For all types of households from NHIS, having unmet medical needs (did not get medical care when it was needed) was the first predictor to distinguish VLFS households. Among households with children, this was the only distinguishing predictor (VLFS: 23.3 percent among households with unmet medical needs; 6.5 percent among households without unmet medical needs). In older-adult households, those that had unmet medical needs and received Supplemental Nutrition Assistance Program (SNAP) benefits for two or more months out of the last 12 months had the highest VLFS prevalence (27.4 percent). Adult-only households showed complex paths predicting the experience of VLFS. Households with unmet medical needs, with a household member limited by memory problem, and receiving SNAP benefits for two or more months out of the last 12 months had the highest prevalence of VLFS (60.0 percent). Only 5.0 percent of households that did not have unmet medical needs and did not receive SNAP benefits experienced VLFS.

For NHANES participants ages 18-64, the highest prevalence of VLFS (31.0 percent) was in households that received SNAP benefits in the last 12 months and included a household member who experienced moderate or severe depressive symptoms in the last two weeks. Individuals in households that did not receive SNAP benefits had the lowest prevalence of VLFS (8.3 percent). For individuals age 65 or older, household income was the single predictor to distinguish VLFS households. Prevalence of VLFS was 9.0 percent among individuals with household income less than 125 percent of the FPL versus 1.9 percent among individuals with household income between 125 and 299 percent of the FPL.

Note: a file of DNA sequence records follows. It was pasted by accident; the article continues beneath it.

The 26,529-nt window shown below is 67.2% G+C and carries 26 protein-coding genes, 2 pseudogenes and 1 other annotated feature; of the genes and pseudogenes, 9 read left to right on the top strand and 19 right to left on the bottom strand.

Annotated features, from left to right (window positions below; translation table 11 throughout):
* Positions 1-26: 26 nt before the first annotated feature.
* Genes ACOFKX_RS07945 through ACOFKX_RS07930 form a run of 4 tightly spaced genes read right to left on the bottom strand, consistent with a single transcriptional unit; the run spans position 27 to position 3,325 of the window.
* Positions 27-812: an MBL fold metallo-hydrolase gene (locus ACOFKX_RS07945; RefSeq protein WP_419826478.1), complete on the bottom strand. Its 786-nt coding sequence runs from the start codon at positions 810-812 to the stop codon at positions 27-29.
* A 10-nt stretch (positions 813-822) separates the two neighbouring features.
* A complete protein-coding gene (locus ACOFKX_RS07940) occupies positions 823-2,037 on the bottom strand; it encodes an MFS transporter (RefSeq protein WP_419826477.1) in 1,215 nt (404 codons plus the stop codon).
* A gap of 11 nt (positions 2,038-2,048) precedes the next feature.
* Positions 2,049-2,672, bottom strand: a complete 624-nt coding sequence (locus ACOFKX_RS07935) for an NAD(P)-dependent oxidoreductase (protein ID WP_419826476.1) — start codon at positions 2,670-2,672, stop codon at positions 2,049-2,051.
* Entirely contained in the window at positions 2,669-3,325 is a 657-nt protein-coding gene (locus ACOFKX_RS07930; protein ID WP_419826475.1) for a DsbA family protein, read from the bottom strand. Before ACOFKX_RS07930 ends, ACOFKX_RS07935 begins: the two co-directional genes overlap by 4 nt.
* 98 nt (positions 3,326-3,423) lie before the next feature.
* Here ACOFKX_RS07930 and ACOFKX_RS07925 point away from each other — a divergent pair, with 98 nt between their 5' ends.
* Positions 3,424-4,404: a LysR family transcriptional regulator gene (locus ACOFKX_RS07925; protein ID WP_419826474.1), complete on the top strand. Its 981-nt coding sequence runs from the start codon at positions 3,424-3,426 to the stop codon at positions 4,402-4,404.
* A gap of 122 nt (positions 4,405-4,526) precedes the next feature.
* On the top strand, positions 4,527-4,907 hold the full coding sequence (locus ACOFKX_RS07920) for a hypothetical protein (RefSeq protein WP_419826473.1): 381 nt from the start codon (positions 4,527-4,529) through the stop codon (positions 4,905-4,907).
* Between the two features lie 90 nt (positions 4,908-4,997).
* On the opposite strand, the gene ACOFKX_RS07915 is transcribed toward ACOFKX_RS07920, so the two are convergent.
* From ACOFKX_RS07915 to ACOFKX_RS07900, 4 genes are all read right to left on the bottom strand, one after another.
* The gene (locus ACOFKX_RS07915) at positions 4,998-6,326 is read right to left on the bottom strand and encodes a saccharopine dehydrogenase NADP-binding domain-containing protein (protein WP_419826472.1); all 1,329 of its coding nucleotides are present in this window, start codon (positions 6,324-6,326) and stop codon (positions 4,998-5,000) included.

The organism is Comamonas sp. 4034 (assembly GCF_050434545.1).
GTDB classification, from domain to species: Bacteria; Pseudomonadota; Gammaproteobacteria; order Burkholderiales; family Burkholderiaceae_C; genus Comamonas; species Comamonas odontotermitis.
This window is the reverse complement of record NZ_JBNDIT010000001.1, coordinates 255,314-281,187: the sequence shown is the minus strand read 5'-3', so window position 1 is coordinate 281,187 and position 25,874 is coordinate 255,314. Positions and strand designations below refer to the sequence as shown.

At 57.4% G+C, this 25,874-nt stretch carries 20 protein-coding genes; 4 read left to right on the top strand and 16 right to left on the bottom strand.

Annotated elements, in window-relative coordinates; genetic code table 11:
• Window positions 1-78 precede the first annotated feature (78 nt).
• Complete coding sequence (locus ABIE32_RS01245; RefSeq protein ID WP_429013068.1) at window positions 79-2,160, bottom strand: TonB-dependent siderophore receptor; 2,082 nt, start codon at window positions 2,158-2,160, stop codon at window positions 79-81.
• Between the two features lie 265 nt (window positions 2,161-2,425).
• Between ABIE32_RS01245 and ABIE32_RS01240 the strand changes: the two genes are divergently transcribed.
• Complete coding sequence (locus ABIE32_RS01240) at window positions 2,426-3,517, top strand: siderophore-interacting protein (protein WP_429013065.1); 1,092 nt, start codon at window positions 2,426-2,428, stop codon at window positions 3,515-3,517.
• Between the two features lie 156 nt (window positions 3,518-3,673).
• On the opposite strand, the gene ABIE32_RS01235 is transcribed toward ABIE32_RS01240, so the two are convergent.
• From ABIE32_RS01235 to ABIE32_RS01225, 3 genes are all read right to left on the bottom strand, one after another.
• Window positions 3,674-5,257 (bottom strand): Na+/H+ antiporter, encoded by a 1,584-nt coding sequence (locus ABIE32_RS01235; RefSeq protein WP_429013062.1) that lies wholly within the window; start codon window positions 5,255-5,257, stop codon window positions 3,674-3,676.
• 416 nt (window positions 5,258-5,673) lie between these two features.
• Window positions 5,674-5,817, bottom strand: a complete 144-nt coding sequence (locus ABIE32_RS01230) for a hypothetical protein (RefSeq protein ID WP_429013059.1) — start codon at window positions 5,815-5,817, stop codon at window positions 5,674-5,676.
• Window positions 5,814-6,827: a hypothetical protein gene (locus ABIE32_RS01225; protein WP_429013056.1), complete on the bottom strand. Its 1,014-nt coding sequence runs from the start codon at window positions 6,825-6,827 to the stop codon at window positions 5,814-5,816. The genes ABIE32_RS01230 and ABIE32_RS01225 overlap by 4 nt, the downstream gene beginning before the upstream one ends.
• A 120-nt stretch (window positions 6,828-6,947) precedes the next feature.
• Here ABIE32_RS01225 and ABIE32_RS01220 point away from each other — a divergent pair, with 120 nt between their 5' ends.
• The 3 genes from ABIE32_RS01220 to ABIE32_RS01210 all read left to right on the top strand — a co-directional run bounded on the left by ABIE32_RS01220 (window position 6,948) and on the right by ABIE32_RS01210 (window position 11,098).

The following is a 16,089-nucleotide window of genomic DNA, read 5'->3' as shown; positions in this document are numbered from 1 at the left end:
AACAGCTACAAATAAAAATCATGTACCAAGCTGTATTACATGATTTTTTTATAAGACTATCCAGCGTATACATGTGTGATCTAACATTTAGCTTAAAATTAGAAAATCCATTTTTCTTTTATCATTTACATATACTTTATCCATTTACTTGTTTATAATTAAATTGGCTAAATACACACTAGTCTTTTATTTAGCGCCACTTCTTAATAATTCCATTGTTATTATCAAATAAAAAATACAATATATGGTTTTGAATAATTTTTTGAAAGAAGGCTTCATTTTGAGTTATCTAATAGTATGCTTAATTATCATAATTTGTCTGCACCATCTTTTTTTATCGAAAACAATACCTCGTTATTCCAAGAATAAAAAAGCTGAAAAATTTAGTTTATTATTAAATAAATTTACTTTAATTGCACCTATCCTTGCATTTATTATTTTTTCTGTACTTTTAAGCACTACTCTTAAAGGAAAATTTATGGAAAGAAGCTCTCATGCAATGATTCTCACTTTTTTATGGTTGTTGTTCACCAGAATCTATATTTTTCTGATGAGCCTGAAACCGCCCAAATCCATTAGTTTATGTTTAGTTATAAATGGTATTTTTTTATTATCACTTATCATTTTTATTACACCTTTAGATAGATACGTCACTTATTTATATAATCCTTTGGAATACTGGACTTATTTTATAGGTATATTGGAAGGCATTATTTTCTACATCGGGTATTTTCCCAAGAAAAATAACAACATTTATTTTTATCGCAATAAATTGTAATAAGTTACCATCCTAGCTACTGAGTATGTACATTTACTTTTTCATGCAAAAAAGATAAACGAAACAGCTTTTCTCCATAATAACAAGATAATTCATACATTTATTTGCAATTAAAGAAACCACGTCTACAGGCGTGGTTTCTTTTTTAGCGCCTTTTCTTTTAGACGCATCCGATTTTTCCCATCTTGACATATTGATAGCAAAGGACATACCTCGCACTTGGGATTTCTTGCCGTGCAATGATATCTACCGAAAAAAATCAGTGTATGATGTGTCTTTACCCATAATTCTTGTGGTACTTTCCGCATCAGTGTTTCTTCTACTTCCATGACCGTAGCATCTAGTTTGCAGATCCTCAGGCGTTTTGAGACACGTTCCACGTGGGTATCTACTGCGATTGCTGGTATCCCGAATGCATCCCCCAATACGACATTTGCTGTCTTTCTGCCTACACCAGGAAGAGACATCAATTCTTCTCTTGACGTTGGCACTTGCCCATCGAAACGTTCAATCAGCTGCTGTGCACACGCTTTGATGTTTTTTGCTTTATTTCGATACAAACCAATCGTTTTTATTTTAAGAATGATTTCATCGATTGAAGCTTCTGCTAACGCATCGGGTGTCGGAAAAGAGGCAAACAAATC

For CPS participants, households with children who did not receive free or reduced-cost school lunch had VLFS prevalence of 3.1 percent. Among those where children received free or reduced-cost school lunch and all adult members were unemployed, VLFS prevalence was 15.2 percent. For older-adult households, those that received SNAP benefits during the last 12 months and included a disabled person had the highest VLFS prevalence (9.1 percent). Households that did not receive SNAP benefits and had some interest income had the lowest VLFS prevalence (0.6 percent). For adult-only households, the only variable distinguishing households experiencing VLFS was receipt of SNAP benefits during the last 12 months (23.7 percent VLFS versus 5.6 percent for households not receiving SNAP). There was no difference in classification trees for food security between households living in metropolitan and nonmetropolitan areas. Classification trees for food security during the last 12 months were similar to trees for food security during the last 30 days.

Multiple characteristics across multiple domains predicted VLFS households. VLFS is about more than just food. Health status, depression, disability, employment, income from interest, and other factors predicted the experience of VLFS. Identifying and responding to the needs of households with VLFS will require nuanced attention to a range of social, economic, health, and contextual challenges. The results point to several promising directions for identifying VLFS households using a combinations of characteristics. Households with VLFS may need supports (for example, better access to physical and mental health services) along with better access to food. Multiple domains should be used to identify VLFS households and to inform policies and programs that can address VLFS households’ needs.